That includes a rebellion against the power of Dominion Energy, where “the intersection of money and politics was at its most egregious,” by groups like Josh Stanfield’s Activate Virginia and Michael Bills’ Clean Virginia, anti-pipeline and pro-climate-action activists, and politicians like Tom Perriello (who, tellingly, lost the June 2017 Democratic primary to Ralph Northam, basically crushed by the “Virginia Way” establishment, which clearly feared that Perriello would shake things up in ways not to their liking). At the moment, it’s unclear who’s going to win this battle, but in the time I’ve been involved with Virginia politics, I can’t remember Dominion’s political power ever being challenged as it is now. As Thomas writes, Dominion is currently facing “the direst challenge to [its] decades-long reign as the state’s legislative hegemon.” This, of course, is a great thing. Where I’m less optimistic than Thomas is in my view that Dominion is heavily entrenched, and sadly NOT just among Republicans, but also among powerful Virginia Democrats like Senate Minority Leader (and quite likely Majority Leader come January 2020) Dick Saslaw. It’s worth noting that Saslaw, along with Dominion Energy CEO Tom Farrell, slimeball Senate Majority Leader Tommy Norment (R) are three of the main villains of this book.

On point #3 (higher education), Thomas deserves tremendous praise for his investigation into how the University of Virginia “picked winners and losers based on whether the students’ acceptances benefitted donors.” As Thomas writes:

“Despite…assurances to the public and to high-level administrators, a new batch of more than five hundred pages of documents obtained through the Freedom of Information Act and revealed here for the first time demonstrated that a multiyear operation by which the children of the ultra-wealthy received special treatment through consistent coordination between Advancement and Admissions through Senior Assistant Sean Jenkins in the President’s Office…one of the most unsettling functions of the Advancement Office was to hunt for intelligence – including highly personal details – on applicants’ family wealth…parental wealth substituted for academic achievement and created a double standard for the rich and the rest.”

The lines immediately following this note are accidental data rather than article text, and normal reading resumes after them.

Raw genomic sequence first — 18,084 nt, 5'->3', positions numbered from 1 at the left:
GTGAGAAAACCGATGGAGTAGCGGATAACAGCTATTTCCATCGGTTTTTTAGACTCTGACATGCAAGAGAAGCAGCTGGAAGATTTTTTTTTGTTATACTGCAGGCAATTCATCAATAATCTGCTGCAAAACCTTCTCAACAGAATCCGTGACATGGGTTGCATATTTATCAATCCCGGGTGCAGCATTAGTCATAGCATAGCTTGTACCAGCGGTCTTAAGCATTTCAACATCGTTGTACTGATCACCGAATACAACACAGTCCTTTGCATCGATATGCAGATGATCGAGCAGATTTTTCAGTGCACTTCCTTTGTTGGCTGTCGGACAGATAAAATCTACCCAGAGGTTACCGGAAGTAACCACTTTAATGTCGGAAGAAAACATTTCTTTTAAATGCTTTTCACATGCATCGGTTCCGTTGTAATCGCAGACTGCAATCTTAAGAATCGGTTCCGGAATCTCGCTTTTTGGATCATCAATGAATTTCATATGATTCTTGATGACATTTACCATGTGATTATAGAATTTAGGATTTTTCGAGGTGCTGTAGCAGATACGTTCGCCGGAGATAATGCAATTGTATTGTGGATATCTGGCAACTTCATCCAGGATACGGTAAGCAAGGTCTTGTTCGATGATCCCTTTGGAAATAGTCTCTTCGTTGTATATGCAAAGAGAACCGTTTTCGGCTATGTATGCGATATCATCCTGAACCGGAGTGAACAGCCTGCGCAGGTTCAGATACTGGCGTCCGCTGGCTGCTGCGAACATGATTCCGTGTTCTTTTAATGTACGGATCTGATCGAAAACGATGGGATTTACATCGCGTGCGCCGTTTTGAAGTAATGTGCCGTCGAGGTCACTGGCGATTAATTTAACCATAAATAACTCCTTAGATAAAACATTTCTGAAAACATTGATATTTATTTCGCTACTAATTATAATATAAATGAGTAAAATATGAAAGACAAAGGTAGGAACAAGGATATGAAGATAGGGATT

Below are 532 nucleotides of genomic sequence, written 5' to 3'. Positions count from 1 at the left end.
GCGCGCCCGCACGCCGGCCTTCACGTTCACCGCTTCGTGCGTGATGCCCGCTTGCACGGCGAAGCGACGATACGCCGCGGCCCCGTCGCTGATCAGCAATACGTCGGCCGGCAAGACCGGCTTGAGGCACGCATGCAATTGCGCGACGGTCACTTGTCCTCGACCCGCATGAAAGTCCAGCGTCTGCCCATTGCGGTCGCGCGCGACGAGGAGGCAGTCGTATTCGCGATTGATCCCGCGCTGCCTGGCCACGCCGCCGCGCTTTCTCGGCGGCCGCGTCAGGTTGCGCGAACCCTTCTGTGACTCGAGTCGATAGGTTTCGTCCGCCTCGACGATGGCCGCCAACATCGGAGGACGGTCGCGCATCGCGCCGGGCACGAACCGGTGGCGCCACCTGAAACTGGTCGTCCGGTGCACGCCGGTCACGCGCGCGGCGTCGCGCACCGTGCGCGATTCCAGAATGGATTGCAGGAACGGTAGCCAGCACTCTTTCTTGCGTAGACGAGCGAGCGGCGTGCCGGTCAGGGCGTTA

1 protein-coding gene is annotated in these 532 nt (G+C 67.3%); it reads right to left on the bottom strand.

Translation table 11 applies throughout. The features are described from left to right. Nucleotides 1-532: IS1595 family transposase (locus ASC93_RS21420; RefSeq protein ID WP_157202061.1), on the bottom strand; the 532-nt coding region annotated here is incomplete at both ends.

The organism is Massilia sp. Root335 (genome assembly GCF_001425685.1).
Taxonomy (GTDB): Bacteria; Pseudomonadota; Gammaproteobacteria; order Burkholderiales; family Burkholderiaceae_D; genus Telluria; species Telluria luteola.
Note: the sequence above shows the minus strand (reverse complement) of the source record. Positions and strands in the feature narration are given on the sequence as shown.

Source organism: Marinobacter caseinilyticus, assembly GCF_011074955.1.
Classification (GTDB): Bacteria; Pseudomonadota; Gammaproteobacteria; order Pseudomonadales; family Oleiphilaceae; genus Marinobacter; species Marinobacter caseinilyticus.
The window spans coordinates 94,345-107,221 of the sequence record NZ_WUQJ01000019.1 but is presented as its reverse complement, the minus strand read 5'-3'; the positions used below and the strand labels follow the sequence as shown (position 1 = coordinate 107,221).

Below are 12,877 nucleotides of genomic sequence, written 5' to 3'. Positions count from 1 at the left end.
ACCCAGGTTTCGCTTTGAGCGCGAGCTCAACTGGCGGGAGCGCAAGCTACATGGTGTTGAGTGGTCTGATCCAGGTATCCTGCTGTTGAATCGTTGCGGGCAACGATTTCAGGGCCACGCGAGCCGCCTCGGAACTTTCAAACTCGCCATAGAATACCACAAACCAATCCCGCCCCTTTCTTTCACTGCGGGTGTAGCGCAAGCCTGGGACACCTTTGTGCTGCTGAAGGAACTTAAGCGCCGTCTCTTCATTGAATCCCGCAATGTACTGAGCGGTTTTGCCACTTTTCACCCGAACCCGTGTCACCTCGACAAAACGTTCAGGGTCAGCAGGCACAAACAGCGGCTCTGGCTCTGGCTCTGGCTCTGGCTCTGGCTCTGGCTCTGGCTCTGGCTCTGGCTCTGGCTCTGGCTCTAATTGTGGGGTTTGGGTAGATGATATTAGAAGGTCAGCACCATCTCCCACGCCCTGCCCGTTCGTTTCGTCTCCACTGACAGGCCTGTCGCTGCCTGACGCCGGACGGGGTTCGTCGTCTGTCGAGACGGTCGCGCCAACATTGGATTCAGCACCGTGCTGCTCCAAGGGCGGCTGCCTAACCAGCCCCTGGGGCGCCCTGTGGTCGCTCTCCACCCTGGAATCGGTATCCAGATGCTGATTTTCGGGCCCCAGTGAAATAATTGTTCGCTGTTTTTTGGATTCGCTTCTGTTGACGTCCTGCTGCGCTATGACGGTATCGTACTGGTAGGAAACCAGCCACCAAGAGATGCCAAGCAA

Given the slimy, incestuous “Virginia Way,” it’s not at all surprising, by the way, that “UVA Board members were the Governor’s largest campaign contributors.” The people who suffered from this system, meanwhile, were those lacking wealth or connections, even if they would have made excellent UVA students. Which, among other faults, is a fundamentally anti-Jeffersonian system. Kind of ironic for Jefferson’s own university…

Point #4 (“local government, as manifested in Richmond’s public schools”), has the “Virginia Way” at work yet again, for starters with the opposition to a cigarette tax (Altria, formerly Philip Morris, is a very powerful player in Virginia politics, “headquartered in adjacent Henrico County”) to raise money for Richmond’s crumbling schools, How “crumbling” are we talking about? How about some teachers “wear[ing] breathing masks all day in order to teach,” “extreme hot and cold conditions, leaking bathrooms, falling tiles and infestations of bugs and rodents in their classrooms?” Yet despite this obvious, pressing, even desperate need for new revenues to address these problems, in the end, the City Council voted down the cigarette tax 6-3, “with just one member who had taken money from Altria voting for the tax.” Appalling…and so “Virginia Way!”